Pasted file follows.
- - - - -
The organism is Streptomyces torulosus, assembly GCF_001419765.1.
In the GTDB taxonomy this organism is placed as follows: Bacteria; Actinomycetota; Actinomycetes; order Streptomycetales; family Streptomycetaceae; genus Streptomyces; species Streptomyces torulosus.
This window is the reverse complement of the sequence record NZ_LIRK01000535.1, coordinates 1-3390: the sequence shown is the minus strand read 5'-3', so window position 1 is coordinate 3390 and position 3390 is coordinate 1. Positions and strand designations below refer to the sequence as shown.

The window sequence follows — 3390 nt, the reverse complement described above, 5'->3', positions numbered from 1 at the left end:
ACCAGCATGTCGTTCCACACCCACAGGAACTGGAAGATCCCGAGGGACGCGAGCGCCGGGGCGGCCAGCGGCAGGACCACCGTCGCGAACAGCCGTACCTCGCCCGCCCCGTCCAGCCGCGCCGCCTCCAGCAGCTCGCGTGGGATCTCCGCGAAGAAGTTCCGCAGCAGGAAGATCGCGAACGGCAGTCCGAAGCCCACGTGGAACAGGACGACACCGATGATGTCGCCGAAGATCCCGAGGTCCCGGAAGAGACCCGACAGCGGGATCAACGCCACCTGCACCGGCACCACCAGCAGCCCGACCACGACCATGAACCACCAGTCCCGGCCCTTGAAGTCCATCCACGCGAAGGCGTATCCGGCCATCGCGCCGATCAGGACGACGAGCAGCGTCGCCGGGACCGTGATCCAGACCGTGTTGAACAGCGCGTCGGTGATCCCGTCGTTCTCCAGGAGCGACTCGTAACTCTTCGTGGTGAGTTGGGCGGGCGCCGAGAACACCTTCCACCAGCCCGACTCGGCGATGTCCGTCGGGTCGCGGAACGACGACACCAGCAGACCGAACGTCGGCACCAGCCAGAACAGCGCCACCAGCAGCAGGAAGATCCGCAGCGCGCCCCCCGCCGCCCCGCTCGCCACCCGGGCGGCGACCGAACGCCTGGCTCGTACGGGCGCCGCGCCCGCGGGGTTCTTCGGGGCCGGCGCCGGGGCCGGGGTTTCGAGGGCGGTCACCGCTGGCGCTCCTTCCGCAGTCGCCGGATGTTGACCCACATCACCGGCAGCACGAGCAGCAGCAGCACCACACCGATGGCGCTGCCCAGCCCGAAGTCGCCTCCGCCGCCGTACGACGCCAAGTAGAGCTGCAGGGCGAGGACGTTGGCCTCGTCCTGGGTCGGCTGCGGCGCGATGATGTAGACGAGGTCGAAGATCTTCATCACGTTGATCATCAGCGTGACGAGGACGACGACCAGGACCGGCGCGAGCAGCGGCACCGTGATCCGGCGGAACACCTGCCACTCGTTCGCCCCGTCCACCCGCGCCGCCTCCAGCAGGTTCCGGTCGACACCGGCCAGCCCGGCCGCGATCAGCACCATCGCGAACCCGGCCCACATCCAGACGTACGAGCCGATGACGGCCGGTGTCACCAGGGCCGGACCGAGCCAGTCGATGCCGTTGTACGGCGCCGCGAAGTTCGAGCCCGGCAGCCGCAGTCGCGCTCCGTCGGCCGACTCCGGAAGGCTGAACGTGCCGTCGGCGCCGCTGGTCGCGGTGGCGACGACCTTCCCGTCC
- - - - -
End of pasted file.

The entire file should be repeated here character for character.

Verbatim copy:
The organism is Streptomyces torulosus, assembly GCF_001419765.1.
In the GTDB taxonomy this organism is placed as follows: Bacteria; Actinomycetota; Actinomycetes; order Streptomycetales; family Streptomycetaceae; genus Streptomyces; species Streptomyces torulosus.
This window is the reverse complement of the sequence record NZ_LIRK01000535.1, coordinates 1-3390: the sequence shown is the minus strand read 5'-3', so window position 1 is coordinate 3390 and position 3390 is coordinate 1. Positions and strand designations below refer to the sequence as shown.

The window sequence follows — 3390 nt, the reverse complement described above, 5'->3', positions numbered from 1 at the left end:
ACCAGCATGTCGTTCCACACCCACAGGAACTGGAAGATCCCGAGGGACGCGAGCGCCGGGGCGGCCAGCGGCAGGACCACCGTCGCGAACAGCCGTACCTCGCCCGCCCCGTCCAGCCGCGCCGCCTCCAGCAGCTCGCGTGGGATCTCCGCGAAGAAGTTCCGCAGCAGGAAGATCGCGAACGGCAGTCCGAAGCCCACGTGGAACAGGACGACACCGATGATGTCGCCGAAGATCCCGAGGTCCCGGAAGAGACCCGACAGCGGGATCAACGCCACCTGCACCGGCACCACCAGCAGCCCGACCACGACCATGAACCACCAGTCCCGGCCCTTGAAGTCCATCCACGCGAAGGCGTATCCGGCCATCGCGCCGATCAGGACGACGAGCAGCGTCGCCGGGACCGTGATCCAGACCGTGTTGAACAGCGCGTCGGTGATCCCGTCGTTCTCCAGGAGCGACTCGTAACTCTTCGTGGTGAGTTGGGCGGGCGCCGAGAACACCTTCCACCAGCCCGACTCGGCGATGTCCGTCGGGTCGCGGAACGACGACACCAGCAGACCGAACGTCGGCACCAGCCAGAACAGCGCCACCAGCAGCAGGAAGATCCGCAGCGCGCCCCCCGCCGCCCCGCTCGCCACCCGGGCGGCGACCGAACGCCTGGCTCGTACGGGCGCCGCGCCCGCGGGGTTCTTCGGGGCCGGCGCCGGGGCCGGGGTTTCGAGGGCGGTCACCGCTGGCGCTCCTTCCGCAGTCGCCGGATGTTGACCCACATCACCGGCAGCACGAGCAGCAGCAGCACCACACCGATGGCGCTGCCCAGCCCGAAGTCGCCTCCGCCGCCGTACGACGCCAAGTAGAGCTGCAGGGCGAGGACGTTGGCCTCGTCCTGGGTCGGCTGCGGCGCGATGATGTAGACGAGGTCGAAGATCTTCATCACGTTGATCATCAGCGTGACGAGGACGACGACCAGGACCGGCGCGAGCAGCGGCACCGTGATCCGGCGGAACACCTGCCACTCGTTCGCCCCGTCCACCCGCGCCGCCTCCAGCAGGTTCCGGTCGACACCGGCCAGCCCGGCCGCGATCAGCACCATCGCGAACCCGGCCCACATCCAGACGTACGAGCCGATGACGGCCGGTGTCACCAGGGCCGGACCGAGCCAGTCGATGCCGTTGTACGGCGCCGCGAAGTTCGAGCCCGGCAGCCGCAGTCGCGCTCCGTCGGCCGACTCCGGAAGGCTGAACGTGCCGTCGGCGCCGCTGGTCGCGGTGGCGACGACCTTCCCGTCC